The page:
Yeah, it's an old one. And I see lots of hits for it in Google. But I just tried it and it didn't work.
What's the scoop?
OK, I've also complicated things a couple ways.
First, I'm trying to patch in a new valve. I cut out the old, leaving a 1" hole. I have a new one to patch in with 1" all around, giving at least a 1/2" overlap everywhere.
(Why am I doing this? For a third crazy reason. I have an irreplaceable Tufo cross sewup. I rolled it and tore off the valve. They're known to be tubeless. I open it up and it has a nice, regular tube. Stuck to the casing, but it readily peeled up. I have the section exposed and want to at least try splicing in a new valve. THEN I'll try sewing this tire shut. I'll lay in a section of thin fabric first. Yeah, funny, I know.)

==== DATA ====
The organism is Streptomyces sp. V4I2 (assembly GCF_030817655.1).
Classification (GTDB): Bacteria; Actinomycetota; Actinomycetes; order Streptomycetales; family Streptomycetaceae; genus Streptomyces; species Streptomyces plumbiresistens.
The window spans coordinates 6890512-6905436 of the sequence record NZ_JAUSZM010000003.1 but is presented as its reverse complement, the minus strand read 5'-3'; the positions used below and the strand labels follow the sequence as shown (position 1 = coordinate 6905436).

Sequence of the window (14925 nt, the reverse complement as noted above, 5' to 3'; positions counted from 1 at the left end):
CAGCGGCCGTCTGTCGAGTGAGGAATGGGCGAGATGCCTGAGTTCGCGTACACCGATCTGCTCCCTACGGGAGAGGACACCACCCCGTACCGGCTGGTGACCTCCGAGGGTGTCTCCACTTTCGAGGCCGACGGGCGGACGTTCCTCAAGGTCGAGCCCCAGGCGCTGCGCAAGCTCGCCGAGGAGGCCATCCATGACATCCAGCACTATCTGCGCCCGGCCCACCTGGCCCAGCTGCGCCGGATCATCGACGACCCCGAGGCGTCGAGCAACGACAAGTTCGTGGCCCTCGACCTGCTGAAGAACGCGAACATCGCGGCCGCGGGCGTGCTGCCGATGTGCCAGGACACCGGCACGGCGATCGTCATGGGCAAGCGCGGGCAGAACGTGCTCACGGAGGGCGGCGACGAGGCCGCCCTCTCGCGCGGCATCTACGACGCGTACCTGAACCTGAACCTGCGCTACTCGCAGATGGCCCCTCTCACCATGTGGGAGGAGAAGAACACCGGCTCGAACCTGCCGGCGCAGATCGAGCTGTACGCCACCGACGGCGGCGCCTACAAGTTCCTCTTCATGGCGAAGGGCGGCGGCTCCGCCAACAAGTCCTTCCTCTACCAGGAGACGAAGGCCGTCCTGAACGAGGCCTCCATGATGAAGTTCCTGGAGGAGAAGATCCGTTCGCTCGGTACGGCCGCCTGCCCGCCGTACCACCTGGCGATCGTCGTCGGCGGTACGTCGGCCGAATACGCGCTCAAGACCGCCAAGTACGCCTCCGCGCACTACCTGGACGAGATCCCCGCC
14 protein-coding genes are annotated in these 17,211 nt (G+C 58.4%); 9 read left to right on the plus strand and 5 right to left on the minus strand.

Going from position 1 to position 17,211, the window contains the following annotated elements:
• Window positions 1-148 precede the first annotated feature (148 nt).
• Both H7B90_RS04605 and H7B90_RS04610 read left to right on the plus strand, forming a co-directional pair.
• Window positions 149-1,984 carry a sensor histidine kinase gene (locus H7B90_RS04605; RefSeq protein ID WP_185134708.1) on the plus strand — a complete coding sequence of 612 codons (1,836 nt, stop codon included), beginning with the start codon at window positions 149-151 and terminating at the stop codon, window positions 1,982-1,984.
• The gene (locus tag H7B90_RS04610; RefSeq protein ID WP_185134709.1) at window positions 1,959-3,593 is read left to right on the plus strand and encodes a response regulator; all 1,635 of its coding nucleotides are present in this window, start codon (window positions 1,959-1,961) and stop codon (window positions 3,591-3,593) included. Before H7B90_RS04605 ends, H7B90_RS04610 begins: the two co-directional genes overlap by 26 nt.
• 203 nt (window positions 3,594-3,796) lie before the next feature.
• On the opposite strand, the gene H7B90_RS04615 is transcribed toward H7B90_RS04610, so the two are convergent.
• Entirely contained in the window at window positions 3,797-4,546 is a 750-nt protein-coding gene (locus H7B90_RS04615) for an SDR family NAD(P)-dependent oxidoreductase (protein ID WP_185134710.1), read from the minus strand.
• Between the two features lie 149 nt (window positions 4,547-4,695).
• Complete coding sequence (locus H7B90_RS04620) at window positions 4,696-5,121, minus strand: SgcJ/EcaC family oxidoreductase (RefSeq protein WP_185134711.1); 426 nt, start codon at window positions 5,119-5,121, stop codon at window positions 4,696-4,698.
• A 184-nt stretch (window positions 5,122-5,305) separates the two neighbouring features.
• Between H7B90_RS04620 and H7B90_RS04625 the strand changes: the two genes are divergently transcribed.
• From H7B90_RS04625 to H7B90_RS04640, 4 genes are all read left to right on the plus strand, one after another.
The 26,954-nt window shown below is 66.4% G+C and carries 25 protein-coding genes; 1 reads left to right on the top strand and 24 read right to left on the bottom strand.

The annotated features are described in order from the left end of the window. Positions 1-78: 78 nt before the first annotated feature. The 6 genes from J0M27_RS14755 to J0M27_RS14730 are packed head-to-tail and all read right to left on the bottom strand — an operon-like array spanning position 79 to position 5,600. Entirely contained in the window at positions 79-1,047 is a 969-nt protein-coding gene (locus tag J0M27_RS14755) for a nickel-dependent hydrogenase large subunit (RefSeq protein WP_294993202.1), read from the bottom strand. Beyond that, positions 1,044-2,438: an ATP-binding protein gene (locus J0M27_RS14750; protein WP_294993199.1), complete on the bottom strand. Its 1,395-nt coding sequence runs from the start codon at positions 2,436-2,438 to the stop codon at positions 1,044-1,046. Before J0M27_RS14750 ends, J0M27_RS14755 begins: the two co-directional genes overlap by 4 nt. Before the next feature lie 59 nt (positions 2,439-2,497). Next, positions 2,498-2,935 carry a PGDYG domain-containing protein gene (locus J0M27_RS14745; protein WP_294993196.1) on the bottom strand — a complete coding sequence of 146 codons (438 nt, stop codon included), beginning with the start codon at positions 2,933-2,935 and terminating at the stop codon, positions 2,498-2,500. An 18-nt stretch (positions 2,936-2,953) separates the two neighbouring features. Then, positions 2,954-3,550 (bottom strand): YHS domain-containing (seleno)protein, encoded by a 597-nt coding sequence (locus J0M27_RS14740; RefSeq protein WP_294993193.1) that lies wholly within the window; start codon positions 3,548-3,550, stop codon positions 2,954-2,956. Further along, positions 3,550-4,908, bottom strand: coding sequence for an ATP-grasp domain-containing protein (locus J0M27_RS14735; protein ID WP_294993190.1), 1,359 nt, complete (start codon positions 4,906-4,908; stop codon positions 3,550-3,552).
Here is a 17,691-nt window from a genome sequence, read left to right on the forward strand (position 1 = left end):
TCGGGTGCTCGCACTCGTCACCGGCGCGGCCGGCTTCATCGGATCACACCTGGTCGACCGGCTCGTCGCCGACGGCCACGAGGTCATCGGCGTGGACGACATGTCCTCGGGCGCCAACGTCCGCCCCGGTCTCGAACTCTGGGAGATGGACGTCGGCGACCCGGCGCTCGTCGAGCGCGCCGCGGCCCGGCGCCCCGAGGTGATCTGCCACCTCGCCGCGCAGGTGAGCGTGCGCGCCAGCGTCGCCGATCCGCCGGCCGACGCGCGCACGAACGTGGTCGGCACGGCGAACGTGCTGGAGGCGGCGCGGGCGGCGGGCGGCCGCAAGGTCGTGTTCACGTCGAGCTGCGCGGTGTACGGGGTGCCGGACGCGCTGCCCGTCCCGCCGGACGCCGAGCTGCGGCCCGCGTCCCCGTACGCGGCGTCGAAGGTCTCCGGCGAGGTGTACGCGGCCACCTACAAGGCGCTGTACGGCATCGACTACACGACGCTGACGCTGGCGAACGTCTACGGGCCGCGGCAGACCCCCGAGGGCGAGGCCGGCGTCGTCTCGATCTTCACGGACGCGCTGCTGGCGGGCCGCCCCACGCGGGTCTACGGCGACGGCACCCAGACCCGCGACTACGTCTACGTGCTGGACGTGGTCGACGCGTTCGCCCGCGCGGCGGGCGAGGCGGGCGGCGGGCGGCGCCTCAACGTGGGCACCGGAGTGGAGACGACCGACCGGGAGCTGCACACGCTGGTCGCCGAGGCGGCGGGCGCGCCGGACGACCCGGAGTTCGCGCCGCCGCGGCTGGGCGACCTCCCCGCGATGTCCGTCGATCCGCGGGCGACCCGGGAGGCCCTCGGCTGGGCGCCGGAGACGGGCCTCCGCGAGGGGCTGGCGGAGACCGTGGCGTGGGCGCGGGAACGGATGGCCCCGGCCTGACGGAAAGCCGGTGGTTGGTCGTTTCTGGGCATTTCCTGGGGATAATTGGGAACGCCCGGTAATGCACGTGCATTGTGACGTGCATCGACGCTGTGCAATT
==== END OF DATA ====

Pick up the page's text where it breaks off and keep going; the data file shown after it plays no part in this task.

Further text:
Anyway, I glued it all up then glued it. It all laid in smoothly. After a day, it peeled up easily. I didn't sand the tubes. Also I neglected the talc angle. The tubes seem dry and clean and not talc'y, but who knows. So I used thinner and alcohol to clean off the old glue and sanded both surfaces good. Everything looked clean and spotless and dry.
I reglued. And let both surfaces dry for an hour. I reinstalled the patch. I clamped it for a day. Then I let it cure further for another day.
Today I tried to put a little air in to test. It held a bit but when the tube got a bit more of a bulge to it, it blew a half-inch gap.
I've now reglued and reclamped to see if I can get that section to hold.
I used Park patchkit glue the first time. I'm now using car-tire vulcanizing cement from auto parts store. (I use enough of this stuff that I finally bought some in bulk.)
Any hope for using a tube to patch a tube?
Is there an issue here of hole size? (Jobst talks about patches failing from the lip of the hole outward.)